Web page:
ED 200 Week Three Part 2 (Fall 2020)

Hi Everyone, welcome back to Part 2 Week Three of our ED Foundations Class.

Let us continue on thinking about questions, questioning, and the power and importance of questioning. Let us see if we can deliberately tie this to curriculum.


We should, however, first become familiar with the definition of curriculum. Here is the definition from the “Glossary of Educational Reform.”



The term curriculum refers to the lessons and academic content taught in a school or in a specific course or program. In dictionaries, curriculum is often defined as the courses offered by a school, but it is rarely used in such a general sense in schools. Depending on how broadly educators define or employ the term, curriculum typically refers to the knowledge and skills students are expected to learn, which includes the learning standards or learning objectives they are expected to meet; the units and lessons that teachers teach; the assignments and projects given to students; the books, materials, videos, presentations, and readings used in a course; and the tests, assessments, and other methods used to evaluate student learning. An individual teacher’s curriculum, for example, would be the specific learning standards, lessons, assignments, and materials used to organize and teach a particular course.

When the terms curriculum or curricula are used in educational contexts without qualification, specific examples, or additional explanation, it may be difficult to determine precisely what the terms are referring to—mainly because they could be applied to either all or only some of the component parts of a school’s academic program or courses.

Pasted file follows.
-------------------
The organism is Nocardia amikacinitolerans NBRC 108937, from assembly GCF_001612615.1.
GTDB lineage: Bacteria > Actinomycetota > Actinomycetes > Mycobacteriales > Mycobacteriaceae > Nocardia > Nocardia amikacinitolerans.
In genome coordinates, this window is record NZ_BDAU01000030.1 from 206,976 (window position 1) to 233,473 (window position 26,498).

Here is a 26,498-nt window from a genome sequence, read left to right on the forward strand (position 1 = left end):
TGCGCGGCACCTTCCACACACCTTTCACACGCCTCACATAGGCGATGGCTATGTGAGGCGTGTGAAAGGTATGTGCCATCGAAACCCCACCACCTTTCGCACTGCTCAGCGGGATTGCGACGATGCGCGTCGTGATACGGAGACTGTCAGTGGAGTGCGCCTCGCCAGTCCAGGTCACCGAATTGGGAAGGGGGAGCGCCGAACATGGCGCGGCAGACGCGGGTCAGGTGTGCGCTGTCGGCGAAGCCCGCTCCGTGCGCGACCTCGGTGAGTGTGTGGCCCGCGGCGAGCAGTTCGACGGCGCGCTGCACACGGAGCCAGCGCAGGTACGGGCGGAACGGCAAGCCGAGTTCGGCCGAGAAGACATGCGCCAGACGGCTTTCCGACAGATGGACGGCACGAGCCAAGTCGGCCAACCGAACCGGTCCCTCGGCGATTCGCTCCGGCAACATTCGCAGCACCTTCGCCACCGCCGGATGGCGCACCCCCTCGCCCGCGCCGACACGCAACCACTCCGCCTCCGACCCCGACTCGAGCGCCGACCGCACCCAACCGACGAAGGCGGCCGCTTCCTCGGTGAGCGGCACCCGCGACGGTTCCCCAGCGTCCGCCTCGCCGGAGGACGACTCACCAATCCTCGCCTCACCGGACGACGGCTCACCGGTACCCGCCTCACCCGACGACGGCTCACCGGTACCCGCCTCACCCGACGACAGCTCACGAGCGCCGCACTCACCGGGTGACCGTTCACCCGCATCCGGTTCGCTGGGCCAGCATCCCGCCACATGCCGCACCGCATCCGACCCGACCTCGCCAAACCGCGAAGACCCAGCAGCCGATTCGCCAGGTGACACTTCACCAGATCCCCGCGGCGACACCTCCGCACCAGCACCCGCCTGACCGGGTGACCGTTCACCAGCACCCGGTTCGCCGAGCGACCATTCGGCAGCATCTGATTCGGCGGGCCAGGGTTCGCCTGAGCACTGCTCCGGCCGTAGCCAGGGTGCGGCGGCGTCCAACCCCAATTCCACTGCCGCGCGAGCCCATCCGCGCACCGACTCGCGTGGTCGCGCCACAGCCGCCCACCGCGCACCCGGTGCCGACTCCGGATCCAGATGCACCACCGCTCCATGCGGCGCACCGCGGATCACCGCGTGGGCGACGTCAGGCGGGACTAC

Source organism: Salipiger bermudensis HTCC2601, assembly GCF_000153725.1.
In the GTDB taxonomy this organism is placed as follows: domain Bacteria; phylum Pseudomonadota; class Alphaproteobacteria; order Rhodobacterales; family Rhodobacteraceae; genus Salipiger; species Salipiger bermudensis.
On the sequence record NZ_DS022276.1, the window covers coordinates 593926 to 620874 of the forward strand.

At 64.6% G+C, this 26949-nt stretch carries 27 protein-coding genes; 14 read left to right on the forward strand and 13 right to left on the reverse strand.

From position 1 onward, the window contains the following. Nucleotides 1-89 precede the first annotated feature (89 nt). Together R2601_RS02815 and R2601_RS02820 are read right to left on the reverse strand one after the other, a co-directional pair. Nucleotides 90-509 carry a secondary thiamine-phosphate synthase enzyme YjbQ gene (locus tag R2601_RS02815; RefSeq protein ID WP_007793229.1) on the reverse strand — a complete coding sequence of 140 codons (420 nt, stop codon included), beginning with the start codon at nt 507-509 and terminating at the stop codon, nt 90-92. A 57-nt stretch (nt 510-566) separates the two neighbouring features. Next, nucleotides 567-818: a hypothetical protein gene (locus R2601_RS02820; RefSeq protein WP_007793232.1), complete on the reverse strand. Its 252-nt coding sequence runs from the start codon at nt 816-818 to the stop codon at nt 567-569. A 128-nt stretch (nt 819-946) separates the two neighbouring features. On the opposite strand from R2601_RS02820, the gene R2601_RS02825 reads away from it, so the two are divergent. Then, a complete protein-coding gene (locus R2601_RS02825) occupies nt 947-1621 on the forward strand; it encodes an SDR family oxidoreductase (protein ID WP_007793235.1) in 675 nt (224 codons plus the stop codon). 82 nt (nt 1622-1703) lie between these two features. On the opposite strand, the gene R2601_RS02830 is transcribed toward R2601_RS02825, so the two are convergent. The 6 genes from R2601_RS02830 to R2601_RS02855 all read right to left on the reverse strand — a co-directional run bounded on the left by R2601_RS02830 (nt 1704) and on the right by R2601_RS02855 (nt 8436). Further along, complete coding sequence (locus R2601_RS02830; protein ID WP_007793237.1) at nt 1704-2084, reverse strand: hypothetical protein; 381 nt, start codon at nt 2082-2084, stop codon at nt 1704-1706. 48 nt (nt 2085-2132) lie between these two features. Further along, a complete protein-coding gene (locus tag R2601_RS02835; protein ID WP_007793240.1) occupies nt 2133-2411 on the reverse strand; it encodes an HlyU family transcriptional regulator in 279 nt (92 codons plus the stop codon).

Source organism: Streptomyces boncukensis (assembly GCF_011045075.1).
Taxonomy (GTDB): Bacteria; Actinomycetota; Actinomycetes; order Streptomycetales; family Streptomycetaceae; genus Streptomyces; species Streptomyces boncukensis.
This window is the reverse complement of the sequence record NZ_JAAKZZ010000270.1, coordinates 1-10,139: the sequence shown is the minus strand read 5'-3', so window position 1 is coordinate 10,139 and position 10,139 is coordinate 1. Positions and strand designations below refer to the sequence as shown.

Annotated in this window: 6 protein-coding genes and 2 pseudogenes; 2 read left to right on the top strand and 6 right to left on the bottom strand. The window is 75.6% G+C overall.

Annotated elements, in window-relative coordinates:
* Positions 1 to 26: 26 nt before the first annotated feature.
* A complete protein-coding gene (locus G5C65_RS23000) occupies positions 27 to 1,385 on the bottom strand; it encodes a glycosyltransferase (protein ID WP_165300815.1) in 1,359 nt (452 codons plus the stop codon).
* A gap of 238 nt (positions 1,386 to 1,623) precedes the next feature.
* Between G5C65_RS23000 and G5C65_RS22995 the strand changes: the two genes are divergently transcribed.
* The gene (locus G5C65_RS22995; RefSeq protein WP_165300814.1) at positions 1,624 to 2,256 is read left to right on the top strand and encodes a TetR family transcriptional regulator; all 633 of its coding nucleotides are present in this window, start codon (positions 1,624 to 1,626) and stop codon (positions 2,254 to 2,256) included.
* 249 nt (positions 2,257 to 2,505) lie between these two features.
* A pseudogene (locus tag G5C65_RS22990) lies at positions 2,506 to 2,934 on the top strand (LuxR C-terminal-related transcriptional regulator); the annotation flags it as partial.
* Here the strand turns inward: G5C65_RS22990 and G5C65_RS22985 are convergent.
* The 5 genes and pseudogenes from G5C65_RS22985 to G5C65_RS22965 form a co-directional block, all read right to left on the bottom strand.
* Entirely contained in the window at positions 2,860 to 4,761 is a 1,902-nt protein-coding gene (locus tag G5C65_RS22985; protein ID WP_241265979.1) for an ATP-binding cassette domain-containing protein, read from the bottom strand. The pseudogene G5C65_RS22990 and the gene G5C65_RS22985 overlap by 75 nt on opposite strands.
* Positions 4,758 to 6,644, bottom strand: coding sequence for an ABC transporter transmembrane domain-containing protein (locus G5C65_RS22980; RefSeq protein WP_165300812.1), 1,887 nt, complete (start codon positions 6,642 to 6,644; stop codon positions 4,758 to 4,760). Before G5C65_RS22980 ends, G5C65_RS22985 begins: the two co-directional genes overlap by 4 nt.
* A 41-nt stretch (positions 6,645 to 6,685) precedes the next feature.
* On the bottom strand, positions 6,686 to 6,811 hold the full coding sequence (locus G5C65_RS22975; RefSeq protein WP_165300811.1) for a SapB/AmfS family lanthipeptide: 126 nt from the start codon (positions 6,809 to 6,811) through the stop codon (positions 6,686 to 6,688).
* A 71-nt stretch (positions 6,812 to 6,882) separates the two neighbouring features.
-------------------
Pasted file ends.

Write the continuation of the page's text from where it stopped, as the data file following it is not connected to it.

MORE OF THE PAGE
In many cases, teachers develop their own curricula, often refining and improving them over years, although it is also common for teachers to adapt lessons and syllabi created by other teachers, use curriculum templates and guides to structure their lessons and courses, or purchase prepackaged curricula from individuals and companies. In some cases, schools purchase comprehensive, multigrade curriculum packages—often in a particular subject area, such as mathematics—that teachers are required to use or follow. Curriculum may also encompass a school’s academic requirements for graduation, such as the courses students have to take and pass, the number of credits students must complete, and other requirements, such as completing a capstone project or a certain number of community-service hours. Generally speaking, curriculum takes many different forms in schools—too many to comprehensively catalog here.